- This cooling down period is ‘tapering off’ and it is much needed to in fact let your mind settle and relax before you give the exam
- Take it slow and you’ll enjoy the process
3. Invest in a good study guide
Getting into a routine is good but to frame that right mindset you’ll have a good book, to begin with. We would say have at least one famous or bestselling guidebook to help you accelerate your preparation. A good guidebook boosts your confidence and keeps that fear away to an extent.
How to choose the right guidebook?
A good one will have example questions, answers with good explanations, hand tips, and strategies to enhance your skills. We know that finding the right book is a tedious and time taking process. So, lucky for you, we’ve written an entire article on the Top 18 best IELTS preparation books.
4. Complete practice tests and sample questions:
The best way to get yourself perfectly prepared for the exam is to work through the sample question on a daily basis. Yes, give it a go, at least 10 – 15 of your daily 1-hour preparation. Although there’s no replacing the mock exam. I mean, let’s break this down in simple words, if you put yourself through the same pressure and limitations several times you won’t be feeling a big pressure when you are giving your actual test. This practice should give you experience and help you polish skills where necessary. Do it every week or two and you are sure to notice a drastic improvement.
Now, let’s learn some cool ways to ace your IELTS test by developing your skills for each section.
1. IELTS listening test tips
- The best tip for IELTS listening is to practice note-taking, all the good listeners in the world do
- You’ll never miss an important piece of information if you do so
- Develop the skill of keeping keyword notes meaning you only write the key details instead of the whole thing. For example, “My name is Sasha, I’m twenty-four years old and I’m from India” can be shortened to “Sasha, 30 IND.” Later you can piece the information together and rest keep the other simple details logically in your head. This saves a ton of time and keeps the focus straight
- Now these notes can be in any language that you prefer. And remember to gradually up the difficulty level if you see an improvement
2. IELTS reading test tips
Let’s clear the logic here, well, you don’t have to understand every single word written. Yes, we said it, but rather understand the meaning without understanding every word.
Let’s take for example: Reading a newspaper in your native language, do you still understand every word that ever exists in your language? No, and yet the newspapers do use a high-level, complicated vocabulary so they have the best of your attention, but you still get the gist of the news article. Right? Exactly, now reading in the IELTS exam is kind of a similar situation. It deliberately contains tricky words. So, relax, and don’t let those words trick you any further. Here’s a tip for you. If you want to figure out the overall meaning of the sentence do follow these simple steps:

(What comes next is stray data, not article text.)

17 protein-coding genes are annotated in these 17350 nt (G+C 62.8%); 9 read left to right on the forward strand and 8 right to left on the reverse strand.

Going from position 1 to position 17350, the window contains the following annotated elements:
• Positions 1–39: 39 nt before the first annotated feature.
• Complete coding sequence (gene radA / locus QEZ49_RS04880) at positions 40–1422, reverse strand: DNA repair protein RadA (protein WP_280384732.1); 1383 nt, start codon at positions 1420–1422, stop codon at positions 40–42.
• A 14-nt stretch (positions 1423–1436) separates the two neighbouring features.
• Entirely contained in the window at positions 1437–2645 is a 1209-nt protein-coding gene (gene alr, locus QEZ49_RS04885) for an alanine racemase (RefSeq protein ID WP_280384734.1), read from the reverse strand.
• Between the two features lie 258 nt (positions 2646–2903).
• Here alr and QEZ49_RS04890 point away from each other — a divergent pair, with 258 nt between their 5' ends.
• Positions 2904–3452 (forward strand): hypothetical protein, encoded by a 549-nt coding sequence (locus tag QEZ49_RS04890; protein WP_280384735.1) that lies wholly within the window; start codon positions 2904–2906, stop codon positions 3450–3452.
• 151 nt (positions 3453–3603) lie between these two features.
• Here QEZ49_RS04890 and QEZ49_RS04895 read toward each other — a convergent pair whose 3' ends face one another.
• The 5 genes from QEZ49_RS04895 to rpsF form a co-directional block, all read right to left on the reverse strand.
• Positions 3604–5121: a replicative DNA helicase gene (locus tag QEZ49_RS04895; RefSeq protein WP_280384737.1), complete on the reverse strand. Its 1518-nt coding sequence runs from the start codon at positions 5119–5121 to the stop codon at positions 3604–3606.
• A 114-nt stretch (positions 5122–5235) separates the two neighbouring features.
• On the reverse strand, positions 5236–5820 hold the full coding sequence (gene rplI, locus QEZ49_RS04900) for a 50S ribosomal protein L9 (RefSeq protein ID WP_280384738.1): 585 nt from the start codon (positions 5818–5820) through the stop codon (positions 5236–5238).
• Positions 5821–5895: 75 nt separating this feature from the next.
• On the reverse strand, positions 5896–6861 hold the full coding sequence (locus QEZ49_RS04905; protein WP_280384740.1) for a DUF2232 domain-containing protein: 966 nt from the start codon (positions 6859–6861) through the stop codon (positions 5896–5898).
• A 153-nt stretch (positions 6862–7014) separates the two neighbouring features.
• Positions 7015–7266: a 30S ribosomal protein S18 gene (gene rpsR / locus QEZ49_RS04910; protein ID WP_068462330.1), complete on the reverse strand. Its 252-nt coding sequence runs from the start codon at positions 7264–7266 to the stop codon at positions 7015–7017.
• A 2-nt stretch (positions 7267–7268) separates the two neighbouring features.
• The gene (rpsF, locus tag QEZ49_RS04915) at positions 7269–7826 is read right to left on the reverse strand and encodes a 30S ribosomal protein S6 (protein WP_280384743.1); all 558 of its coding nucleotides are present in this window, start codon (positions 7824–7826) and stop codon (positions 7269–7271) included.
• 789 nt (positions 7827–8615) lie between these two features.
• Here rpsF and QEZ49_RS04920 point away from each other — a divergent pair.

- Read and understand the meaning of the other words in the sentence
- How they are put together
- The overall context
3. IELTS speaking test tips
- Talk to yourself in the mirror because you won’t be that hurt if you judge and correct yourself.
- To master speaking any language is to speak it (or at least try it, it’s okay to do it incorrectly because you are learning) and there’s no better way than this.
- Know that even native English speakers do make mistakes when speaking
- No this is a bit odd but makes a huge difference, trust us. Start thinking in your head in English.
- Thinning in your head in English will actually help you become comfortable with the language and gradually make you fluent.
- Now when you memorize vocabulary don’t memorize the complete answers as it is because if you do you’ll fumble. Try to understand the meaning of words in the most logical way so that you remember and do not sound robotic
- And lastly speaking is all about natural conversation, understanding, and effective communication not a game of memorization. Not that memorization is bad but too much will make it unnatural.
4. IELTS writing test tips
Practice timed writing. Yes, in writing time is the key, don’t give a half-finished essay because that’s too impressive. And that’s why earlier we suggested you take a self-test with the same limitations as in the real exam. You’ll eventually learn to manage the time when drafting a compelling essay that will make you stand out.
Here’s how you can divide and write:
- Use a couple of minutes to prepare your answer in your head first
- Try to pen your thought as effectively for most of your time
- And don’t forget to take a couple of minutes to re-read and make any corrections